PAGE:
A couple months ago, an MP3 was made available on the Temporary Residence site from the forthcoming Sonna album. The track was "Frone Taj," and it completely grooved my noodle. Starting out with a nicely strummed guitar melody and propulsive rhythm section, it burst forth into a cascading sheet of lovely guitar interplay and kept that steady pace intact. Having not heard any of the rest of the album, I thought that the group had maybe changed their sound and injected a bit more zeal into their somewhat sleepytime pace (or at least the one that they held on their debut full length
We Sing LoudSing Soft Tonight).
Unfortunately, that track is a bit of an anomaly on the disc, as it's the opening track of the release and the group settles back down into a much more languid pace from there out. It's not an entirely bad thing, as the group has carved out quite a nice little niche with their ambient guitar music, but after the energetic opening, one can't help but wish things would kick it up a notch again.
At any rate, the group does settle into a very nice step from there, even if things do move a bit glacially. "Open Ended" follows up the delightful opening track with very subdued drums and a guitar part that mingles with subtle waves of guitar feedback. Moving along with such simple progressions and change, it almost sounds improvised, but it sucks one in almost hypnotically as the guitars start to play off one another more and more, moving through slow motion worlds of instrumental call and response like whale songs in the ocean. "One Most Memorable" takes things down another notch yet, mixing super-minimal sprinkles of guitars, rhodes organ, and bass into a misty haze. Fortunately, "The Right Age" picks things up again nicely, feeling like the less-hyper little brother of the aforementioned opening track "Frone Taj," building up even slower and stretching out a nice ending of decending pace.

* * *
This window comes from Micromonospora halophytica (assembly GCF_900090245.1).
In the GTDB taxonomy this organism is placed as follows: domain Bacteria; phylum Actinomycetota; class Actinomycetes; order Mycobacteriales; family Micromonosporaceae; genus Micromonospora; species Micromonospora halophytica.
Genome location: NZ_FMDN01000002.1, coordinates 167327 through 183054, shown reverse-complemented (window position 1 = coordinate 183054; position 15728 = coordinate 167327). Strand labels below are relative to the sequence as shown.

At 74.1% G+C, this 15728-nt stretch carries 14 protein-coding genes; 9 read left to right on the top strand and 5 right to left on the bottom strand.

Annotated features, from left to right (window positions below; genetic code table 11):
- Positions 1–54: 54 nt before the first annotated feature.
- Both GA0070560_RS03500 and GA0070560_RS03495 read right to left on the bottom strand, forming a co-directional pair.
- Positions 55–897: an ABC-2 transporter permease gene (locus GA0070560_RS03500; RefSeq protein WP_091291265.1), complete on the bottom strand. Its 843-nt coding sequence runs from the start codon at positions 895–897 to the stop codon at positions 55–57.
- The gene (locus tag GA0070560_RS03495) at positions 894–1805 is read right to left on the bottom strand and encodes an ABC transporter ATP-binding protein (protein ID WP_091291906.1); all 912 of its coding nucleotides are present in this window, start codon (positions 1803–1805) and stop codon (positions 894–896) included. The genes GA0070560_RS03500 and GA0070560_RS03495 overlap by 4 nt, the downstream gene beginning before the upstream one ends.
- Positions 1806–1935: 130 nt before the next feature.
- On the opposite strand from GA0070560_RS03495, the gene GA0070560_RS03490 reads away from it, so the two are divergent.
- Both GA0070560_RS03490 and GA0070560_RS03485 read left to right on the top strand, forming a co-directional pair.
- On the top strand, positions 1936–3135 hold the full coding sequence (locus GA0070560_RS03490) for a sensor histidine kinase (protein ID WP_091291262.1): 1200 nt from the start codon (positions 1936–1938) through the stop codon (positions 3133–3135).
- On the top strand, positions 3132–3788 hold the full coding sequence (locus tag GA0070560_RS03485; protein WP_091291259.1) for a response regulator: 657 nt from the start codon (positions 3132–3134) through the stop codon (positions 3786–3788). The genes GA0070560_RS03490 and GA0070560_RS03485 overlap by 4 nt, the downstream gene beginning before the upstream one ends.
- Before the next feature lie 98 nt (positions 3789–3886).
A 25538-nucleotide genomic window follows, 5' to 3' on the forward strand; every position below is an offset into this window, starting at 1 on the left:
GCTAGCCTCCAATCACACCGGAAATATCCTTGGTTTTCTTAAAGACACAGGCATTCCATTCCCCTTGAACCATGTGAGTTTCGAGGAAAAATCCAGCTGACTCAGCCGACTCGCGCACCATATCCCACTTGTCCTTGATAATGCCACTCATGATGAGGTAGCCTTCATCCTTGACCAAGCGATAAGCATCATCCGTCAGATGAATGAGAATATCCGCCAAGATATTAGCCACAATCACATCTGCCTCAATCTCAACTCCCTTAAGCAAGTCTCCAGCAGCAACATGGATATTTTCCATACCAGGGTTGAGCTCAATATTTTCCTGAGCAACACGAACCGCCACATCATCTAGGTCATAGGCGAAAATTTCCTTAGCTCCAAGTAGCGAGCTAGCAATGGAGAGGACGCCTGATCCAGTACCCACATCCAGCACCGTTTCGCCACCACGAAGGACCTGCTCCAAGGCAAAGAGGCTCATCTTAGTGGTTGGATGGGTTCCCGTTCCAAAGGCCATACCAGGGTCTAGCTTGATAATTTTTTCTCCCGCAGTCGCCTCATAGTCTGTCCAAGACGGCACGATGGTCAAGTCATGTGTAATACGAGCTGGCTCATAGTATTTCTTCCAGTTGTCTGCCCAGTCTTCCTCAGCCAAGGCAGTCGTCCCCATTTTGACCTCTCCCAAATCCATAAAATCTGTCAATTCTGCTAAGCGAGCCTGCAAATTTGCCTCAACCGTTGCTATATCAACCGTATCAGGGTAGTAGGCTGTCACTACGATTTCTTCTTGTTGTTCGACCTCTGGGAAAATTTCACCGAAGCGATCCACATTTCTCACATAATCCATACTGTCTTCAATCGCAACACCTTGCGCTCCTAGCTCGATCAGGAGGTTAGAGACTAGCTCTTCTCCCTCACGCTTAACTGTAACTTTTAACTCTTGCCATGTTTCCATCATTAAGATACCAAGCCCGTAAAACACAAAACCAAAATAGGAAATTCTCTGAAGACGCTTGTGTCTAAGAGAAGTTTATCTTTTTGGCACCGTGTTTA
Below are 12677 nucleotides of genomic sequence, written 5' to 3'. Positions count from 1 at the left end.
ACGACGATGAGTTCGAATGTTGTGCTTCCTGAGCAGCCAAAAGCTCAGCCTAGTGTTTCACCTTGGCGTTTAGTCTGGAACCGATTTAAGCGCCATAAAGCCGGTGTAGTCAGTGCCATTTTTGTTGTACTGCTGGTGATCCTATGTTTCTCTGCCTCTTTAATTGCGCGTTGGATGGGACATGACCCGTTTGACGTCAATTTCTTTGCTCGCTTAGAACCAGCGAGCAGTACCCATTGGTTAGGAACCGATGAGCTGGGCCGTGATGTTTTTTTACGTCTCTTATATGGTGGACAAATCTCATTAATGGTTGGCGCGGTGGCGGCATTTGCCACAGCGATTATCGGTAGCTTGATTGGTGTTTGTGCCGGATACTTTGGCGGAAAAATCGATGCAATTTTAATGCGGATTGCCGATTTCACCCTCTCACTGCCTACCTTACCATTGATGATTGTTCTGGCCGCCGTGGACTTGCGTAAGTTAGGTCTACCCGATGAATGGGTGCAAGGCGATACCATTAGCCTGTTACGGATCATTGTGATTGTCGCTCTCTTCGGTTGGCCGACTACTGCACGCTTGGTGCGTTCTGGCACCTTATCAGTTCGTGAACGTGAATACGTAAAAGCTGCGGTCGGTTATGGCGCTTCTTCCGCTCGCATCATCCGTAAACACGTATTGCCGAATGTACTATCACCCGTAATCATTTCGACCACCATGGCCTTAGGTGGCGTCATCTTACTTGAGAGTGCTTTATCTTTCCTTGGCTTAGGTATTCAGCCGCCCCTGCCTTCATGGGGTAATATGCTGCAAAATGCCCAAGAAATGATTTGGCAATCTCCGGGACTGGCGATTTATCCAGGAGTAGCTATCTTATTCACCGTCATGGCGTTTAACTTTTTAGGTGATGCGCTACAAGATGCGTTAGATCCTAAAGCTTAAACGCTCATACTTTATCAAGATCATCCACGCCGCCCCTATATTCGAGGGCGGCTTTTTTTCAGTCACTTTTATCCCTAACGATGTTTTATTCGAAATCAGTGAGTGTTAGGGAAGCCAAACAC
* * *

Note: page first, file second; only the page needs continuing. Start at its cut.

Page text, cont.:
"Smile" again drifts into complete ambo land (with mingling melodica and quiet guitar feedback waves) before closing out with the long "And The World Smiles With You." Building very deliberately, the track concludes with a lush crescendo, and provides a nice release after the quiet midsection. It's nothing that would register on the richter scale (like the louder=better motto of Mogwai), but anything more punctuated would feel out-of-place on the subdued release anyway. One small difference on the release is a lack of any vocals (several tracks on the debut had them), and the release isn't the lesser for it (if anything, they just brought to mind the dreaded 'e' word with that disc). It's seriously mild, and it may test some listeners around the meandering midsection, but it's another fine little album (with more lovely packaging) from the group.